Posted on 31 January 2009 by joost
“When it freezes outside, the Dutch melt” – anonymous foreign visitor. That pretty much sums up what happens when the temperature outside drops below freezing. All the water we have freezes, and we must, must go outside ice skating.
Ice skating is one of the great national sports in .nl, but only when it freezes. You see, all the water we have then turns to ice. And when all around you are great frozen lakes, beckoning for you to conquer them on ice skates, when the roads turn to a grey slosh, the call is irresistible. So when it freezes, seriously freezes, we ice skate. And we do it properly.
During those freezing times – last seen in January 2009 – a strange virus takes hold of .nl folk. It seems everyone has a pair of ice skates laying around, and time to go out and get on the ice. There are a few distinct classes of ice skaters. Everyday folk with everyday skates. Kids with hockey skates. And older people with long-distance skates (noren). All go outside at the crack of dawn and stumble across the frozen tundra.
The ‘official’ depth of the ice is 10 centimeters, at which point it is considered thick enough to hold the onslaught of Dutchies and assorted parafernalia such as chairs and food stands. But the official depth is pretty hard to reach: it has to freeze for over a week for the ice to grow that thick. So invariably after just a few days the first dare-devils will go out on the ice. Strangely enough, the older someone is, the more likely he/she will take the risk of early ice-capade. Presumably this is because older people long for the olden days when every winter used to be icy from November till March. So invariably the first accounts of natuurijs (natual ice) are accompanied with reports of people slipping into a hole in the ice (a wak) and the freezing of assorted body parts.
Then after a few days, when the freezing continues and the country is covered in a white blanket, the first cries for an “Elfstedentocht” are voiced. This long-distance ice skating marathon runs over eleven Frisian villages, hence its name, Eleven cities trip. Or quest rather, because it is a very strenuous and difficult trip. It requires very low temperatures for two weeks for all the ice surrounding these eleven cities to grow thick enough to support the contestants. But when it happens, oh boy the country is filled with joy. For a brief period, all is good, Netherlands is Nederland again, ice skate sales go through the roof and we all sit behind the tube, since the trip is broadcast verbatim across the country. Sadly, the last edition was in 1997. Thank you global warming.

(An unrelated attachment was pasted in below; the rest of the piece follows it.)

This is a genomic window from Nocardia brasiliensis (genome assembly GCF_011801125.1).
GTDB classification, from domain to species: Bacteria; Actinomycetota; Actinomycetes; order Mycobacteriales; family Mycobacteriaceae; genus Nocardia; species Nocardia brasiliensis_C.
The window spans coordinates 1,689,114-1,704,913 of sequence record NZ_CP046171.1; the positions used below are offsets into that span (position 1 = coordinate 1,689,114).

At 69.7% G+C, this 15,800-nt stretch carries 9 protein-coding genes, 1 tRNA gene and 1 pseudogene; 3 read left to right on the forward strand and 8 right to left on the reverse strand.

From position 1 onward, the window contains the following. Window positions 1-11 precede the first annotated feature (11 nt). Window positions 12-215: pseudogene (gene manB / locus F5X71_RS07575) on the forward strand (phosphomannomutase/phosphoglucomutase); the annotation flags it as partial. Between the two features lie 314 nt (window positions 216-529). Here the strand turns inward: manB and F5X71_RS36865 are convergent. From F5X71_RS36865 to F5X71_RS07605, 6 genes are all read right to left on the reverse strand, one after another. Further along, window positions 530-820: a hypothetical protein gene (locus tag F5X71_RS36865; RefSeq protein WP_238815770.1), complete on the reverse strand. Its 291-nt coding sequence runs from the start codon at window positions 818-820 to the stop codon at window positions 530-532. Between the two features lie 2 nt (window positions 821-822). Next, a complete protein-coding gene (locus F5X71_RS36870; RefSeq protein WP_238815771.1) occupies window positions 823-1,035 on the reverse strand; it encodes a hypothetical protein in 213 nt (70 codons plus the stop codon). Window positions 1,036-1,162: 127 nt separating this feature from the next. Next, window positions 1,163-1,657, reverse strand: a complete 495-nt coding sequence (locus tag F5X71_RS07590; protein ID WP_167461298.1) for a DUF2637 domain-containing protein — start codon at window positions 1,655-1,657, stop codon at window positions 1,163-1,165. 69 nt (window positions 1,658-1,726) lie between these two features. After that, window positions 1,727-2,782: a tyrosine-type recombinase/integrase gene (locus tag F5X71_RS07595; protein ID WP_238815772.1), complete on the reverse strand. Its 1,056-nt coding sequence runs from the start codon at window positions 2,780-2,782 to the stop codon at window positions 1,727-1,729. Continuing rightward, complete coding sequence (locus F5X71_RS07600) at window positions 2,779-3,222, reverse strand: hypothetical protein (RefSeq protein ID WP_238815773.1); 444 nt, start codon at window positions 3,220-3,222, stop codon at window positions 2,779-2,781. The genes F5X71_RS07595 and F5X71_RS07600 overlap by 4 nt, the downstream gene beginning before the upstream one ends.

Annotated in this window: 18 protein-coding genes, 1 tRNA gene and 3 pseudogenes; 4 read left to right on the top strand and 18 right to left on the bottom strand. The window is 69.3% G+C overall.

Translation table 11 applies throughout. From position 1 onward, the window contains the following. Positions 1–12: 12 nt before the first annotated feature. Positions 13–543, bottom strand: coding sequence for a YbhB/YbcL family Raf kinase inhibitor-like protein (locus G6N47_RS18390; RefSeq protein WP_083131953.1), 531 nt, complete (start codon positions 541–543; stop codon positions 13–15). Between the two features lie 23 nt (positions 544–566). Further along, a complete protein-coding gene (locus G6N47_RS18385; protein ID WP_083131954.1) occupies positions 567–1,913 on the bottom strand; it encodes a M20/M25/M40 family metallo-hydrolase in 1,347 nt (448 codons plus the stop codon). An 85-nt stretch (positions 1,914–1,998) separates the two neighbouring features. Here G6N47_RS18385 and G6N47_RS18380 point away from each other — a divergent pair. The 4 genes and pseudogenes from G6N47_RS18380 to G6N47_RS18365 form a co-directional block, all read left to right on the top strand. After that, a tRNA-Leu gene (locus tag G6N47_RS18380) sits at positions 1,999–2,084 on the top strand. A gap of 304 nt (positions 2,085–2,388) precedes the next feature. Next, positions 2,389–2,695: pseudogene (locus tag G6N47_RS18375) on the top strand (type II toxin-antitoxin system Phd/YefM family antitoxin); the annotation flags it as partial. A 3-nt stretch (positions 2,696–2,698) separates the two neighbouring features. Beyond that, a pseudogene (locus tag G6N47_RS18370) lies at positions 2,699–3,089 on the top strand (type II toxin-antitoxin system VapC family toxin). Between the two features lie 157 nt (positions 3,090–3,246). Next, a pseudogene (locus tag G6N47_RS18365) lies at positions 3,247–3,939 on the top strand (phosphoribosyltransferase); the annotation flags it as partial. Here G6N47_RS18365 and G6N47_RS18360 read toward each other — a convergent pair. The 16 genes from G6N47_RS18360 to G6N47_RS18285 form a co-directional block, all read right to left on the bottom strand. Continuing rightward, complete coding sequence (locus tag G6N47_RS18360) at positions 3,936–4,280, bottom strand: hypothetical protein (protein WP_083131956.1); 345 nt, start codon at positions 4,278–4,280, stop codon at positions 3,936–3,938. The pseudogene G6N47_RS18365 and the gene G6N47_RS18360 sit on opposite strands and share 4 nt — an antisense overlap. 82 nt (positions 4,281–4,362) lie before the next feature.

Of course, there are other sporting events besides the mother of all trips. The Dutch Championships run every year, since we have a plethora of indoor skating rings all over the country. But fairly soon after the first natural frost, the first outdoor national championships are held in shallow waters. We had the last one in January 2009. The best contestants of the national championships compete in Europe, and people from this pool compete in the Olympics as well. Tiny as .nl is, we have a fair number of world-class athletes who have won some serious medals. Innovations such as the klapschaats (clapping skate) are Dutch, too.
Food and beverages
Where there’s hoards of people, there’s others catering food and beverages. Outdoors ice skating is no exception and it will not be long before you see your first koek en zopie. Koek means cake or cookies and zopie means beverage, usually alcoholic. The term koek en zopie applies to every catering outfit on the ice and it is one of those strange Dutch words that every native seems to understand without ever being explained.
Hot chocolate is a favorite on the ice, with added rhum optional. All kinds of cookies and granola bars can be had as well, plus chocolate bars such as Mars and Snickers (insert local brand name chocolate bar here). On the hearty side, snert (thick pea soup) is abundant, as is the rookworst (smoked sausage), with a thick slice of bacon optional. As you’d have guessed, winter in .nl means serious calorie intake and huge amounts of animal fat. Just go along and worry about your diet when the temperature rises again.